WHEREFORE, in view of the aforementioned premises the accused SAMINA ANGELES is hereby declared: In Criminal Case No. 94-140489 for the crime of Illegal Recruitment, GUILTY (Art. 38 Labor Code) and is hereby sentenced to suffer the penalty of life imprisonment and a fine of One Hundred Thousand Pesos (P100,000.00). In Criminal Case No. 94-140485 for the crime of Estafa the accused is hereby declared GUILTY and is hereby sentenced to suffer the penalty of from twelve (12) years and one (1) day to twenty (20) years. In addition the accused is ordered to reimburse the amount of One hundred seven thousand pesos (P107,000.00) to complainant Maria Tolosa de Sardea. With costs. In Criminal Case No. 94-140486 for the crime of Estafa the accused is hereby declared GUILTY and is hereby sentenced to suffer the penalty of from twelve (12) years and one (1) day to twenty (20) years. In addition the accused is ordered to reimburse the amount of One hundred ninety thousand pesos (P190,000.00) to complainant Marceliano T. Tolosa. With costs. In Criminal Case No. 94-140487 for the crime of Estafa the accused is hereby declared GUILTY and is hereby sentenced to suffer the penalty of from twelve (12) years and one (1) day to twenty (20) years. In addition the accused is ordered to reimburse the amount of Two thousand five hundred fifty dollars (US$2,550.00) or its equivalent in Philippine currency of Sixty one thousand two hundred pesos (P61,200.00), to complainant Precila P. Olpindo. With Costs. In Criminal Case No. 94-140488 for the crime of Estafa the accused is hereby declared GUILTY and is hereby sentenced to suffer the penalty of from twelve (12) years and one (1) day to twenty (20) years. In addition the accused is ordered to reimburse the amount of Two thousand five hundred fifty dollars (US$2,550.00) or its equivalent in Philippine Currency of Sixty one thousand two hundred pesos (P61,200.00) to complainant Vilma S. Brina. With costs.2 Accused-appellant is now before us on appeal, arguing that the prosecution failed to prove her guilt for estafa and illegal recruitment by proof beyond reasonable doubt. Accused-appellant points out that not one of the complainants testified on what kind of jobs were promised to them, how much they would receive as salaries, the length of their employment and even the names of their employers, which are basic subjects a prospective employee would first determine. In sum, accused-appellant posits that the prosecution did not present a single evidence to prove that she promised or offered any of the complainants jobs abroad. Illegal recruitment is committed when two (2) elements concur: 1) that the offender has no valid license or authority required by law to enable one to lawfully engage in recruitment and placement of workers; and 2) that the offender undertakes either any activity within the meaning of recruitment and placement defined under Article 13(b), or any prohibited practices enumerated under Article 34.3 Article 13(b), of the Labor Code provides, thus: (b) "Recruitment and placement" refers to any act of canvassing, enlisting, contracting, transporting, utilizing, hiring or procuring workers, and includes referrals, contract services, promising or advertising for employment locally or abroad, whether for profit or not: Provided, that any person or entity which, in any manner, offers or promises for a fee employment to two or more persons shall be deemed engaged in recruitment and placement. To prove illegal recruitment, it must be shown that the accused-appellant gave complainants the distinct impression that he had the power or ability to send complainants abroad for work such that the latter were convinced to part with their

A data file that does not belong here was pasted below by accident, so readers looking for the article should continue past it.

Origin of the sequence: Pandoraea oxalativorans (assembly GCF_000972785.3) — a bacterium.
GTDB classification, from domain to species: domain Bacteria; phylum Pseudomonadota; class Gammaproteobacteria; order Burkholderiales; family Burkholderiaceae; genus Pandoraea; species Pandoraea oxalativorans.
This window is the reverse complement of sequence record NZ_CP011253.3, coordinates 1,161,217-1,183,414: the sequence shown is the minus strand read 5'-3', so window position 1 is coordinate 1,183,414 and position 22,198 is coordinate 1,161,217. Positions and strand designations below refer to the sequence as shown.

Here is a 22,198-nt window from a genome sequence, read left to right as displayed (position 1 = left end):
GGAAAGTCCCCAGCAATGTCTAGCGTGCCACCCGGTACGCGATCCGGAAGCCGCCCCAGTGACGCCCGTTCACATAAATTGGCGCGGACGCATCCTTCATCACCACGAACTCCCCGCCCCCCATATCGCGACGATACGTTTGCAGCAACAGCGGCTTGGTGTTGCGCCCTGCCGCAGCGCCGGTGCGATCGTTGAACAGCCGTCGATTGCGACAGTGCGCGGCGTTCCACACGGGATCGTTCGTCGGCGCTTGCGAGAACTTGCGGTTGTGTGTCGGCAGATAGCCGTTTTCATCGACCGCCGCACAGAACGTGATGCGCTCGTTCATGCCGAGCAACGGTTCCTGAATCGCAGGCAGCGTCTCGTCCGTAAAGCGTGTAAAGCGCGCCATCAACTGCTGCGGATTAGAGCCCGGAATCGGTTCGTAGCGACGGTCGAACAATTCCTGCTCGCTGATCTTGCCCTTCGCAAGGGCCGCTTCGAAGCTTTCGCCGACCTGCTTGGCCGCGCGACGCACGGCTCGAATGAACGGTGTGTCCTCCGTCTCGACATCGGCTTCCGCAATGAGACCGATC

money in order to be employed.4 To be engaged in the practice of recruitment and placement, it is plain that there must at least be a promise or offer of an employment from the person posing as a recruiter whether locally or abroad. In the case at bar, accused-appellant alleges that she never promised nor offered any job to the complainants. We agree. A perusal of the records reveals that not one of the complainants testified that accusedappellant lured them to part with their hard-earned money with promises of jobs abroad. On the contrary, they were all consistent in saying that their relatives abroad were the ones who contacted them and urged them to meet accused-appellant who would assist them in processing their travel documents. Accused-appellant did not have to make promises of employment abroad as these were already done by complainants relatives. Thus, in the cross-examination of Maria Tolosa de Sardena: Atty. Dinglasan: Q: And you would likewise agree that Priscilla informed you that she can find an employment for you once you entered Paris, is that correct? A: Yes, because according to her that is what Samina Angeles said to her.

Q: But during that time you would agree that you do not know personally or met in person Samina Angeles? A: Not yet sir.

Q: In fact, even when you arrived in the Philippines, and actually met in person Samina Angeles, you did not know who is Samina Angeles and what her business was then that time? A: I recognized because my sister sent me a picture of Samina Angeles.